Years 1 and 2: In the first two years of the degree you will take courses in mathematics and study engineering fundamentals including applied mechanics, fluid mechanics, dynamics, thermodynamics and properties of materials. These courses will form a solid foundation for development later in the degree programme and are supported by individual practical skills and group project and laboratory work. These courses are complemented by design studies at the Glasgow School of Art which aim to develop creativity, exploration and expressions of ideas, and to build confidence in the design process.
Year 3: The third year develops and integrates the application of theory through structured projects. The amount of studio work at The Glasgow School of Art will increase. You will study more advanced engineering subjects at the University – materials and manufacture, dynamics, control and fluid power, heat transfer, mathematical modelling and simulation, and mechanics of materials and structures.
Years 4 and 5: In the final year of the BEng, you will propose your own programme of individual product development and prototyping, leading to concept and detailed design proposals. You will also study advanced subjects in engineering, management, manufacture and design. These include advanced materials, mechanics of solids, microelectronics and design studies.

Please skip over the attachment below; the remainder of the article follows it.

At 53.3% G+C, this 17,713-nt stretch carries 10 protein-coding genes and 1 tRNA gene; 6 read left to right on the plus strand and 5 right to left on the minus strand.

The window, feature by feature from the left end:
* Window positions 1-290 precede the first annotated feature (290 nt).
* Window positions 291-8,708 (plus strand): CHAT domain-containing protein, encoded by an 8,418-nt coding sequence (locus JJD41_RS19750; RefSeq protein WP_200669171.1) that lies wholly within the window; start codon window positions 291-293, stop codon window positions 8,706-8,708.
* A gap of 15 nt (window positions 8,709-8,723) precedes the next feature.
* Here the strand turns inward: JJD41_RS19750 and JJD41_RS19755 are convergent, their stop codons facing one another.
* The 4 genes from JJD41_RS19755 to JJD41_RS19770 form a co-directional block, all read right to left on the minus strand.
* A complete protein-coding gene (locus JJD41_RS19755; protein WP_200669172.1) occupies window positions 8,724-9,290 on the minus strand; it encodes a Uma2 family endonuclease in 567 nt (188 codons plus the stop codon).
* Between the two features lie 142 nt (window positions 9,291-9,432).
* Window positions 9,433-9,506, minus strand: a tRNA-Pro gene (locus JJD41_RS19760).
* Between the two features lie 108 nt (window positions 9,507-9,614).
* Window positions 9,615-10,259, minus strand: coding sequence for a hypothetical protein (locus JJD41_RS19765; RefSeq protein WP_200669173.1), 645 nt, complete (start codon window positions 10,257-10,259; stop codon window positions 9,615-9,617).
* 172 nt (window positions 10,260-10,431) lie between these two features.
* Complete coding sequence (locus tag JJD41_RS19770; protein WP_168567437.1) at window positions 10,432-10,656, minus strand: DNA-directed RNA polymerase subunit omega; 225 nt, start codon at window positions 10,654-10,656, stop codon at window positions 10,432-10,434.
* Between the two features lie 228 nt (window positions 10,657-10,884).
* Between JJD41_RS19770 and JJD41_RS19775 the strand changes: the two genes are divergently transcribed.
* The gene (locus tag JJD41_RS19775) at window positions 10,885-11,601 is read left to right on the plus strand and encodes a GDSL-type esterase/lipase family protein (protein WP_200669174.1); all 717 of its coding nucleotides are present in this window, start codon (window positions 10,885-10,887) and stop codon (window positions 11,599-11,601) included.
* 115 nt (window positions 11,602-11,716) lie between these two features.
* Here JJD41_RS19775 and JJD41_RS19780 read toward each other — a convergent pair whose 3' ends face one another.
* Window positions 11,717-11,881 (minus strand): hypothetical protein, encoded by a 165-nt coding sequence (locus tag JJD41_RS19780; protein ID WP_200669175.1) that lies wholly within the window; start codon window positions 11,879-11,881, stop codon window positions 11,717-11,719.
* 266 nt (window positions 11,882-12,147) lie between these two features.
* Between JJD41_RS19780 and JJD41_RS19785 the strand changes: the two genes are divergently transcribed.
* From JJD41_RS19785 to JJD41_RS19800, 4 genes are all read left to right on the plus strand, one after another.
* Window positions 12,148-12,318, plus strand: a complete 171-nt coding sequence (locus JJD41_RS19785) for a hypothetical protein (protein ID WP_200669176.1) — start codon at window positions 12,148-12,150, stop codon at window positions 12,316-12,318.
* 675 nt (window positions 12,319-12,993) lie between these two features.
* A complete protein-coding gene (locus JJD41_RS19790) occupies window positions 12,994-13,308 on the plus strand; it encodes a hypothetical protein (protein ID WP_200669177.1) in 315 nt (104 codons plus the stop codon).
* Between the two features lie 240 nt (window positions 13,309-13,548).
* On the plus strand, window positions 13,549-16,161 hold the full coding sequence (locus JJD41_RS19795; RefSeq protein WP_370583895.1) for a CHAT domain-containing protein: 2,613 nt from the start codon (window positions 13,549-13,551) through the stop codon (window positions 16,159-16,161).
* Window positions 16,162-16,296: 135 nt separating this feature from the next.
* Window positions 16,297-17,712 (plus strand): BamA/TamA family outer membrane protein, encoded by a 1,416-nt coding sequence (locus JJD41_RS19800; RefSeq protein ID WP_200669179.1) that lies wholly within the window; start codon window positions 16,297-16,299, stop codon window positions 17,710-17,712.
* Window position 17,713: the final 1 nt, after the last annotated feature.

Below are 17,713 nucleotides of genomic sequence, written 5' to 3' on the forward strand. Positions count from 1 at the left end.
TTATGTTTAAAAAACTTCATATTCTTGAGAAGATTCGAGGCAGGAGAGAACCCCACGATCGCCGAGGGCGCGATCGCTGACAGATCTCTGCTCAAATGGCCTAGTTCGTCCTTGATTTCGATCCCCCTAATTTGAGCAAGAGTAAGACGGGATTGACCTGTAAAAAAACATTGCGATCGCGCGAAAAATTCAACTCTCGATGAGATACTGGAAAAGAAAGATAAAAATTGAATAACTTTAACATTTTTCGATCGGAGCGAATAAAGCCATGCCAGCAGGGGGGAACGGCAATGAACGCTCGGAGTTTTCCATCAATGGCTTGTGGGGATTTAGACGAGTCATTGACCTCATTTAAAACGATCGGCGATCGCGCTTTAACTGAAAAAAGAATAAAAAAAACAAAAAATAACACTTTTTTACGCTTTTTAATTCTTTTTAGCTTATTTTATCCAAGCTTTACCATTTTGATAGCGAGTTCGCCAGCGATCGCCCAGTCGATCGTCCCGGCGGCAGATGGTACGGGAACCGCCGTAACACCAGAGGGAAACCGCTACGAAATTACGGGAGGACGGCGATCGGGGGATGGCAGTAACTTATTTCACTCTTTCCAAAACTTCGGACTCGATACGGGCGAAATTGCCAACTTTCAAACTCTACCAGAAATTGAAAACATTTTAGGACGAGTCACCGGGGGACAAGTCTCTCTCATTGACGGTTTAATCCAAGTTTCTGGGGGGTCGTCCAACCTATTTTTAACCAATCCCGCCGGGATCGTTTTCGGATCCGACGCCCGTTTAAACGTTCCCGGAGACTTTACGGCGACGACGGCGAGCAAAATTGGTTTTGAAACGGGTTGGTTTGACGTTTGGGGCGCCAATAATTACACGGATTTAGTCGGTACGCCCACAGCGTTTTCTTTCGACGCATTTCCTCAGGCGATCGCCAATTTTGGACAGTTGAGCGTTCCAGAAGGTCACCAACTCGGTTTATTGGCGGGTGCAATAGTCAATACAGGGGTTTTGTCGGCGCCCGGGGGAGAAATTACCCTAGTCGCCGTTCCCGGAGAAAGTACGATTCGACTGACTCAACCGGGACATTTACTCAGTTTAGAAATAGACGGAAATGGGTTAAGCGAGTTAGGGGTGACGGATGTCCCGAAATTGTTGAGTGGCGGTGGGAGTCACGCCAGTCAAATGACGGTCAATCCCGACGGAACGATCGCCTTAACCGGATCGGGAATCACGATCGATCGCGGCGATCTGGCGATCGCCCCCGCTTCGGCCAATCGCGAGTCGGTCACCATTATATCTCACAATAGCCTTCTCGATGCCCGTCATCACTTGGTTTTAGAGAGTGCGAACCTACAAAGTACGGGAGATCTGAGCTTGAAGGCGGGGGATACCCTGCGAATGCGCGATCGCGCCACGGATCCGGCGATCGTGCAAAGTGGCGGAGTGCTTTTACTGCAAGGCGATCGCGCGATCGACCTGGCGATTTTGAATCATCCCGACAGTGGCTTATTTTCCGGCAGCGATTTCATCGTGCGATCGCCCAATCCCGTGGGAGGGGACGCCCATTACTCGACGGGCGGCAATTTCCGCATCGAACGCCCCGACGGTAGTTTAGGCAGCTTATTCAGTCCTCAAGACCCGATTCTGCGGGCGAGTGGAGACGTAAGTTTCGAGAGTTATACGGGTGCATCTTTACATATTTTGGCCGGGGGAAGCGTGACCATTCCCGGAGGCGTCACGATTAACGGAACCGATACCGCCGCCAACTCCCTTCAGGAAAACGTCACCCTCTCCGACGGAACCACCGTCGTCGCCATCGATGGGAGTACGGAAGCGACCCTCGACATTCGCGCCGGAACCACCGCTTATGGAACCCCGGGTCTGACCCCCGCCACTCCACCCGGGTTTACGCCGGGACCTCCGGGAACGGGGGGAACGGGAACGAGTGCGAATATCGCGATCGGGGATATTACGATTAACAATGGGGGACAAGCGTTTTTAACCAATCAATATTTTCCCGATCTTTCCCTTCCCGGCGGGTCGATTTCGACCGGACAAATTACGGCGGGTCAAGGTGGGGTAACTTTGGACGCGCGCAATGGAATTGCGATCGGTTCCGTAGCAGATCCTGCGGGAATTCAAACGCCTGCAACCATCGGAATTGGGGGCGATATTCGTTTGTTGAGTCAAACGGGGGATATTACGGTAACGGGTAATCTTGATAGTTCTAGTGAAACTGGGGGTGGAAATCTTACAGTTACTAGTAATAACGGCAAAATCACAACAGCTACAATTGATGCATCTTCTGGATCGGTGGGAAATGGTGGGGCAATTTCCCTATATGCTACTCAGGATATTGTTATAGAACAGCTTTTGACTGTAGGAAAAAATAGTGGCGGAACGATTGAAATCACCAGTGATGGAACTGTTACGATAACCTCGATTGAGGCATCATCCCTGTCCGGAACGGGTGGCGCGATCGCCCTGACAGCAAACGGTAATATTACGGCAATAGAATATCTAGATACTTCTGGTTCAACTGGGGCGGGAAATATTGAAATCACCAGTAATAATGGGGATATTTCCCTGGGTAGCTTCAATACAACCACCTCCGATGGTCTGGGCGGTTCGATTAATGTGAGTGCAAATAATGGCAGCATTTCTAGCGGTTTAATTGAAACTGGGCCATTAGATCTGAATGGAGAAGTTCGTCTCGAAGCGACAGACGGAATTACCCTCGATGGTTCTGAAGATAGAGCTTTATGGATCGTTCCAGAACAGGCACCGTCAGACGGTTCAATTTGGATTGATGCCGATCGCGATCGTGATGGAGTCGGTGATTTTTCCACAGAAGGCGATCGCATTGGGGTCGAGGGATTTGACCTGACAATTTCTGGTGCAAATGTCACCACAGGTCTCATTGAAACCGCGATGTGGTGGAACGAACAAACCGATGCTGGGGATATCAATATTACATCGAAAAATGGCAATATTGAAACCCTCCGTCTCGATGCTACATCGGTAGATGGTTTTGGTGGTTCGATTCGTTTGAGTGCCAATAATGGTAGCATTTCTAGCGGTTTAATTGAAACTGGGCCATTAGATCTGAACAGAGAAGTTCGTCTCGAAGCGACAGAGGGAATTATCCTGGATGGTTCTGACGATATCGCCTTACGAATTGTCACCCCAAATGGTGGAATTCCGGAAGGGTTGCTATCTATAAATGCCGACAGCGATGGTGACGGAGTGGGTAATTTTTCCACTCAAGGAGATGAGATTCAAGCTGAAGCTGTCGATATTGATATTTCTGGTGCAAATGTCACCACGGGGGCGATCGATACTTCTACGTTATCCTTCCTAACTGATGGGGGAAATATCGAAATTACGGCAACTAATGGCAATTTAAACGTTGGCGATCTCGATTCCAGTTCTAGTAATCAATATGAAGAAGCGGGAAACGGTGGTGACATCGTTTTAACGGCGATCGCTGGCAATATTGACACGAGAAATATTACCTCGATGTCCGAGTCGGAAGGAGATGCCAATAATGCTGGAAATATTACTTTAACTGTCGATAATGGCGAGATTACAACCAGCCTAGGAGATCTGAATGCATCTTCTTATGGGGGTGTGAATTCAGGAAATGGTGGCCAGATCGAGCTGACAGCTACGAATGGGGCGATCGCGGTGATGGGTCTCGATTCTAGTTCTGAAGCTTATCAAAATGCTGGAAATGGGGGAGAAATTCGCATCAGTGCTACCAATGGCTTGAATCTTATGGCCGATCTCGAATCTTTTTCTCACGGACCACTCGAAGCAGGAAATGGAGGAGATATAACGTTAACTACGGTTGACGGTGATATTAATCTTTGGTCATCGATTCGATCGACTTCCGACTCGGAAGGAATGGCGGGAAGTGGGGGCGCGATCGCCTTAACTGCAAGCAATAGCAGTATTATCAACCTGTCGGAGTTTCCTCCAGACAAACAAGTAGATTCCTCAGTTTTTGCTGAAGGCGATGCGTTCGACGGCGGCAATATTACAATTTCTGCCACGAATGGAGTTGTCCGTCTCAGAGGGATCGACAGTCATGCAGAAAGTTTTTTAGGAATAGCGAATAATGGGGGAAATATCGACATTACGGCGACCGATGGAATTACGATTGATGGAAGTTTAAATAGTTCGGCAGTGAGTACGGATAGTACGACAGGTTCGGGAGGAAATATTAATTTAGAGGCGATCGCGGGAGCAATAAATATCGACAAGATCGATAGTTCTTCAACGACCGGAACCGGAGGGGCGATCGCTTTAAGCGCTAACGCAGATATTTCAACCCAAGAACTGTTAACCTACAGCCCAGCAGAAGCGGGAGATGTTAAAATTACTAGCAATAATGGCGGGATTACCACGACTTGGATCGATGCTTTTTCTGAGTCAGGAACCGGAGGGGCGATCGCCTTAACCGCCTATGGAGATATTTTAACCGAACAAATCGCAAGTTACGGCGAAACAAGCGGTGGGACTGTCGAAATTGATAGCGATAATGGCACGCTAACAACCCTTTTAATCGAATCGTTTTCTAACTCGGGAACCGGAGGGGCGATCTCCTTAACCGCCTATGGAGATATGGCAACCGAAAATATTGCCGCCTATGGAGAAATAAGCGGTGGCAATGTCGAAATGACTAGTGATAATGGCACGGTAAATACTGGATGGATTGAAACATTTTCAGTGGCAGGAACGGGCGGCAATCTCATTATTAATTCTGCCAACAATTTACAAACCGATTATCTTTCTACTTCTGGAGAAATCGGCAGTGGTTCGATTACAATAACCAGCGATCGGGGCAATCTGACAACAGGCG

In year 4 of the MEng degree you will follow a similar programme to the BEng, and undertake a group design project, with mechanical engineering and mechanical design engineering students. Studio activities will continue and you will study advanced subjects in design and technology engineering, management and design.
In year 5 you will work on a programme of product development and prototyping proposed by you, leading to concept and detailed design proposals. You will also study advanced manufacture, human factors, robotics and mechanics of solids.
2024 entry requirements:
6 Highers at AAAAAA (by end S6 with min AAAB after S5) including Maths and Engineering Science or Physics.
College of Science and Engineering
James Watt School of Engineering